Neglecting their teeth
Greater than 85% of dogs and cats over the age of 3 years have some level of periodontal disease that would require treatment. You, as the pet owner, are the first line of defense against your pet developing dental or periodontal disease. By being proactive and evaluating your pet’s teeth at home, you can help prevent harmful disease from running rampant inside your pet’s mouth and preventing spread of disease to other organs in the body.
Most pets with painful dental conditions do not show clinical signs that are obvious to the pet owner; this does not mean the pet is not feeling pain. Unfortunately, the pet cannot tell you he or she is in pain. In the wild, animals generally will hide any sign of illness or weakness. Dogs and cats are descendents of wild animals and posses this same instinct. Many painful conditions will develop gradually and may be more common in the middle-aged or older pet. By simply lifting up the pet’s lip, many of the following clinical signs can be seen. Please consult your primary care veterinarian if you notice any of the following clinical signs.
Bad breath (also known as halitosis)
The pet shies away from you when you touch the mouth
Dropping food from the mouth
Only chewing on one side of the mouth
Bleeding from the mouth
Loss of appetite or weight loss
Excessive tarter build up on the teeth
Not wanting to eat hard kibble or play with toys
Pawing at the mouth
For more information, you can click How Many Teeth.
Skipping the yearly vet visit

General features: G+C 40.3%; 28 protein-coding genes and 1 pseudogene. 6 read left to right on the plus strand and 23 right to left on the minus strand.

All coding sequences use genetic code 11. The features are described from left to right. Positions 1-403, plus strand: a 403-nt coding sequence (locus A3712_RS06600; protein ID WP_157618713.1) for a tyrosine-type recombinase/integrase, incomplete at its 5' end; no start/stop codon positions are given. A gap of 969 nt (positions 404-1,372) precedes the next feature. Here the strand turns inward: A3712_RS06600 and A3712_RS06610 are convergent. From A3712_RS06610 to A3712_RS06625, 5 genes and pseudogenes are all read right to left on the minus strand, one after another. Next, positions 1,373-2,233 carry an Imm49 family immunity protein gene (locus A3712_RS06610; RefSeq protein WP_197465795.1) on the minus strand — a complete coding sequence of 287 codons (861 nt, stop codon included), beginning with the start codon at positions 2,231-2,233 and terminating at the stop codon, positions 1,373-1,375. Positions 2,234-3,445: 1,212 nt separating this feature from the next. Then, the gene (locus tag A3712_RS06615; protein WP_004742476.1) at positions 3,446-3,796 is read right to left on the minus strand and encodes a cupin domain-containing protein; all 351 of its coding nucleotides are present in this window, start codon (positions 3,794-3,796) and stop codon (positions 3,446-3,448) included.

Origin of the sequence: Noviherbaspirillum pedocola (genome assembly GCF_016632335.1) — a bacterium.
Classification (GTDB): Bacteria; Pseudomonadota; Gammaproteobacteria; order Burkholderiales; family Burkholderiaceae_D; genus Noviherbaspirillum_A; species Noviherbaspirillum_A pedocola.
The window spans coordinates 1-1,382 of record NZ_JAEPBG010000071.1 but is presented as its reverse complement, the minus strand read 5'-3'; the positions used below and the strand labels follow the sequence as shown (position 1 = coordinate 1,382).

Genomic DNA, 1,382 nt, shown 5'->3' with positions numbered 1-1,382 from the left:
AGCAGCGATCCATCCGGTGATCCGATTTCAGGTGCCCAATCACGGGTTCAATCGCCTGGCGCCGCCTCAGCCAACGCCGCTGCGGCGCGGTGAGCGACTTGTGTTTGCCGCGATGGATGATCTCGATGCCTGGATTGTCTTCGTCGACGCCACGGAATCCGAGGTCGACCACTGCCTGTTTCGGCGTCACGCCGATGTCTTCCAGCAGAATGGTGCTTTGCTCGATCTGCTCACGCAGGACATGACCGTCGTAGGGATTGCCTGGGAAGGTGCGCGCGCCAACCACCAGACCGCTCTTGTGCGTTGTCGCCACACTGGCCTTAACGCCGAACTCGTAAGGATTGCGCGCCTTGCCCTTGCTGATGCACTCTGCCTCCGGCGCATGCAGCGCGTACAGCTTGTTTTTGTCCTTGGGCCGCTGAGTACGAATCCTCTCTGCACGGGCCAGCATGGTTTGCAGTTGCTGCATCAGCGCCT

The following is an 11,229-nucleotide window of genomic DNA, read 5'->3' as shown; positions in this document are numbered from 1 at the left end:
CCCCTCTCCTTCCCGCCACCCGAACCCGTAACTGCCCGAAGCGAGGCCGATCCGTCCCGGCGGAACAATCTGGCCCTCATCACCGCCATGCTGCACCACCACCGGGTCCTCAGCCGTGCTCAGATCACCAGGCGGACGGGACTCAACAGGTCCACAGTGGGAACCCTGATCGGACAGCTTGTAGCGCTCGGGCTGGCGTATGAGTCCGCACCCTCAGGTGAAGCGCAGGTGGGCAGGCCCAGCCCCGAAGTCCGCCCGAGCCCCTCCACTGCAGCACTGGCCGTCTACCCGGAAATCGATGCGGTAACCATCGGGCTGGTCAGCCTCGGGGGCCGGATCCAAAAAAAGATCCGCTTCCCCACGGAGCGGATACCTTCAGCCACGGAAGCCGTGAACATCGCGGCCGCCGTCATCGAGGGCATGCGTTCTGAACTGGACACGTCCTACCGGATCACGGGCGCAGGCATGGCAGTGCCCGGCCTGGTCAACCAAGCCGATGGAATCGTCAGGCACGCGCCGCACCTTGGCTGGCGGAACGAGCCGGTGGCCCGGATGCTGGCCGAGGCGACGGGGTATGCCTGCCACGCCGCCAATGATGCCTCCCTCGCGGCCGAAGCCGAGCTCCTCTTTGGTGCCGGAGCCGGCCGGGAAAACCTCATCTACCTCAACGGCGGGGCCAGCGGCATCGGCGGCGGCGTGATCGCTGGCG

We know that taking your dog to the vet can be a pain, especially if they don't like the vet. It can be time consuming and may require you taking off work. Let's not forget that it can be expensive as well. Despite all the negatives, it is extremely important to ensure your pet's overall health is where it needs to be.
As a veterinarian, I have lost count of how many times I have uncovered a problem on my physical exam that the pet owner did not even know was there. There is often a feeling of guilt on their part because the feel like they were neglecting their pet. This is not the case. Veterinarians are highly trained to detect even the slightest abnormalities that often get overlooked. After all, our patients cannot speak to us so we have to use many other factors to ensure everything is ok. Taking our time during the physical exam, along with the numerous questions we ask, it all has a purpose.
If the expenses are a road block for you, talk to your vet about how to make the most out of your budget. I promise you are not the only one struggling with the cost of vet care. We prioritize what is going to be best for the pet based on a person's budget all day long. We will help you as best we can. Also talk to them about ways to reduce the cost with things such as pet insurance. I assure you there are ways to ease the burden of paying for your pet's vet bills. The truth is you will likely save money by keeping up with routine visits to the vet. A problem could be detected before it becomes serious and costs more money to correct.
Published by Dr. Mason Romero, DVM